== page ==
One of the most sensitive things that people should keep away from anyone, is passwords. This is why hackers are doing whatever they can to get their hands on them.
This time, researchers have discovered a strain of Android malware that is capable of stealing passwords from Google, Facebook, WhatsApp and more than 200 other apps.
It can even steal Google Authenticator two-factor authentication codes, steals contact lists, acts as keylogger, and install malicious apps.
Making things worse, the malware can also give hackers a near-total control of victims' phone, when it's granted administrative rights..
The ultimate goal of this malware, is to steal online accounts, especially bank accounts, in order to steal money out of them.
This vicious malware is dubbed the 'Alien', a variant of the Cerberus banking trojan, which went open-source in August, following issues by the malware authors.
According to ThreatFabric on its blog post:
The post advertised a kind of malware with VNC (Virtual Network Computing). This kind of malware is often extremely dangerous, as it can be a trojan capable of remote access capabilities (RAT).
Digging deeper, the team matched the fact that the samples did include RAT feature, and relatable codebase to Cerberus.
However, there was a conflict: this new RAT and Cerberus were operated by a separate group. Curious, the team decided to investigate further, and found what was going on weeks later.
This was when the team found that an actor, who later proclaimed himself author of the 'BlackRock' malware, left a review on the profile of the RAT author, reviewing his malware-rental service.
"After we established a solid link between the actor running the private rental service and the samples, the only aspect we were missing was the name of the Trojan. Fortunately for us, after a while topics showing interest in a certain 'Alien' malware started to appear in the underground forum and the author himself confirmed his affiliation to, and the name of, the Trojan."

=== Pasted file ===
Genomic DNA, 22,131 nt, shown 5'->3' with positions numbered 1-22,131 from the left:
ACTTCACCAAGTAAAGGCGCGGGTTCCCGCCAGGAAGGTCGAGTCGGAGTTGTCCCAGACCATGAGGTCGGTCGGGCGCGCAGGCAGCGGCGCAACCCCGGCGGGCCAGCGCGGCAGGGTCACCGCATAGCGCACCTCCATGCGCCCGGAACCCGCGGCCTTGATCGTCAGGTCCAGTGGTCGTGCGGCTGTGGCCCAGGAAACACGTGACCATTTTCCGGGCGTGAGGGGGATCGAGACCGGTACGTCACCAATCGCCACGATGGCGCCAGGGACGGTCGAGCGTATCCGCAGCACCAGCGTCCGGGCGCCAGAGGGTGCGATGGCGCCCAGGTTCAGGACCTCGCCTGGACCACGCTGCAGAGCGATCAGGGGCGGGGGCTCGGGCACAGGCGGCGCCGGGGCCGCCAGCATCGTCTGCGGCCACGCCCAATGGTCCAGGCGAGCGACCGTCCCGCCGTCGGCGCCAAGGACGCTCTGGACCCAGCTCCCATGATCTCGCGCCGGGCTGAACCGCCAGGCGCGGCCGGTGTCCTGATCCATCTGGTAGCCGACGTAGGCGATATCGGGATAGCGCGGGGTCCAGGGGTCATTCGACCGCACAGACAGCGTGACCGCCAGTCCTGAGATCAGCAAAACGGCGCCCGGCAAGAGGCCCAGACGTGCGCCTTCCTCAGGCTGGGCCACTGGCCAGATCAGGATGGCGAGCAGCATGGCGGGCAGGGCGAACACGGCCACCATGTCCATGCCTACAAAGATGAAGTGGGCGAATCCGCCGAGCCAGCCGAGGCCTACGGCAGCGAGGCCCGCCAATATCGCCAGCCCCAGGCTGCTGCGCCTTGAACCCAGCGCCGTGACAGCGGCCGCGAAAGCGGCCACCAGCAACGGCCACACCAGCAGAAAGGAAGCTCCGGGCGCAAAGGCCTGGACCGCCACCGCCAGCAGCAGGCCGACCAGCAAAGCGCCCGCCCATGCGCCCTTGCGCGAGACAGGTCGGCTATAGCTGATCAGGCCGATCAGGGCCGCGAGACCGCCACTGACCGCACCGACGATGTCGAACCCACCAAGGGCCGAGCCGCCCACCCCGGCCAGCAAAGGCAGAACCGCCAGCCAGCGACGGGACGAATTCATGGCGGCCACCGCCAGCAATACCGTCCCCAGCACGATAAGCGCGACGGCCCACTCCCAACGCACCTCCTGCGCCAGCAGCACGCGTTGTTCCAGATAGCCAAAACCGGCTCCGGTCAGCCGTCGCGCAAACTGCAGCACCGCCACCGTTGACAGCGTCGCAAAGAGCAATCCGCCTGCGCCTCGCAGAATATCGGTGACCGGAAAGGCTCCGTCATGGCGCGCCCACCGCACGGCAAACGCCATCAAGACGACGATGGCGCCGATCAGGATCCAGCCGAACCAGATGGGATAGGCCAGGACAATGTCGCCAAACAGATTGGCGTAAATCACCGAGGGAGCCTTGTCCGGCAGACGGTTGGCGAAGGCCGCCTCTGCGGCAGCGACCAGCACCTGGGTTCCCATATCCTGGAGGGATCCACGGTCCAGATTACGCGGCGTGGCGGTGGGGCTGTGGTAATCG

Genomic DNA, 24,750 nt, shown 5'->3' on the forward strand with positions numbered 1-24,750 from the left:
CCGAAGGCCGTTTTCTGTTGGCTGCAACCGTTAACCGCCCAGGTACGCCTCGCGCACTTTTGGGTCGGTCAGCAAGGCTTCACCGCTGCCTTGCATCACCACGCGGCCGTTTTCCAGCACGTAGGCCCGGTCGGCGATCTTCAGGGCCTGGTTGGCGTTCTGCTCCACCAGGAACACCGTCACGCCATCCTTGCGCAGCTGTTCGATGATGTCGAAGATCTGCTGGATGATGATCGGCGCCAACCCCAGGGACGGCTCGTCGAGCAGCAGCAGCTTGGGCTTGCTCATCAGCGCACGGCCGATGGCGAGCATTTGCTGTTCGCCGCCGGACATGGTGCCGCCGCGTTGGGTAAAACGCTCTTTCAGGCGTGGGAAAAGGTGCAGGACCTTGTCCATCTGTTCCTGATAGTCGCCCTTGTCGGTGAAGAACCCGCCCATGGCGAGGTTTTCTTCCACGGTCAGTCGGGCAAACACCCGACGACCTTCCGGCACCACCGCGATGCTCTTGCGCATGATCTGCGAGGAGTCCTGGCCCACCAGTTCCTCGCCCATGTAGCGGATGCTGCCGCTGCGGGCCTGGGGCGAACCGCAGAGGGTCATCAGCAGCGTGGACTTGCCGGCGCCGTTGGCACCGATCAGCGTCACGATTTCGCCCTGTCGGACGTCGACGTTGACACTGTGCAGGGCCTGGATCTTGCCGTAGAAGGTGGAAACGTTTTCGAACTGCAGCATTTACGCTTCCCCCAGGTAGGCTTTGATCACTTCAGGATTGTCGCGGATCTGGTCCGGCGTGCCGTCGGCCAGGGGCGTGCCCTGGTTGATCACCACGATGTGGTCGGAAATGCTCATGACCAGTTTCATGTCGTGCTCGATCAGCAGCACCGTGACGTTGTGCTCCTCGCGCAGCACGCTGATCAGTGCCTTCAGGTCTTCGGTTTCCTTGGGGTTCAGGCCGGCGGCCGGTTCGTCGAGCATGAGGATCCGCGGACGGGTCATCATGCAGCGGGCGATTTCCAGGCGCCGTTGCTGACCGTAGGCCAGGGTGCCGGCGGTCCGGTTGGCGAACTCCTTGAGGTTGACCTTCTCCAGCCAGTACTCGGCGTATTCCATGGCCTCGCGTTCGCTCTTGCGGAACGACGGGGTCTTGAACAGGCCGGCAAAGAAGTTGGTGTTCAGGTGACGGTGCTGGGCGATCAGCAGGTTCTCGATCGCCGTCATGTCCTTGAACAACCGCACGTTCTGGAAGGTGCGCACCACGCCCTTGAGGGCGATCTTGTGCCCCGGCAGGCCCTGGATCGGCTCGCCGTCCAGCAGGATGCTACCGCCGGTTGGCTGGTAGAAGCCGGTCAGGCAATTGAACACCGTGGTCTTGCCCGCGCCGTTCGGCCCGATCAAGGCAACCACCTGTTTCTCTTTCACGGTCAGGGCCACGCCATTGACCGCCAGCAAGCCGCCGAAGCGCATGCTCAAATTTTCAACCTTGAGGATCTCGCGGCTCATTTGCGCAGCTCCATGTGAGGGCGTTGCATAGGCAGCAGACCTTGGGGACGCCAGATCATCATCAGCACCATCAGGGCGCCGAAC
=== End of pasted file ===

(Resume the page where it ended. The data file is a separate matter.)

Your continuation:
The team speculated about what had happened Cerberus and Alien, saying that Cerberus was on the decline as the developers behind the trojan shifted away from the project with the original source in order to start their own.
The result is the Alien trojan, which was born from the demised of the popular banking trojan.
But this is where the similarities end.
The Alien malware offers more-than-average capabilities of Android banking Trojans. Among the aforementioned abilities, the malware can also steal notification from infected devices, abusing TeamViewer app to plant its RAT, and more.
This Alien embeds itself inside fake fitness apps, fake Flash Player apps, fake coronavirus-related apps, and even fake versions of Google Update.
ThreatFabric speculates that the apps are mainly distributed via malicious websites and through SMS text messages.
Upon installation, Alien-infected apps will always ask for intrusive permissions in order to get administrative privileges on victims' phone.
If users grant the permissions the malicious app asks, the malware can then process in doing what it's designed to do.
Among the more than 200 apps targeted by the Alien malware, include leading banking apps, as well as some cryptocurrency apps.
What's more, it was also found on many widely-used online services, including Amazon, AT&T, eBay, Facebook, Gmail, Google Play, Google Play Games, Instagram, Netflix, Outlook, PayPal, Skype, Snapchat, Telegram, Twitter, USAA, Viber, WhatsApp and Yahoo! Mail.
This is why the team at ThreatFabric echoes what other security researchers have said in the past: never download apps outside the Google Play Store, and never grant administrative privileges to some random apps, unless there is a very specific reason for the app to have them.
"Once again, 2020 shows interesting changes to the mobile threat landscape," the team at ThreatFabric said.
"More and more Trojans embed features that enable the criminals to take remote control of the infected device (RAT) - like the Alien Trojan itself - in order to perform the fraud from the victim’s device."
The team "strongly recommend all financial institutions to understand their current and future threat exposure and consequently implement the relevant detection and control mechanisms."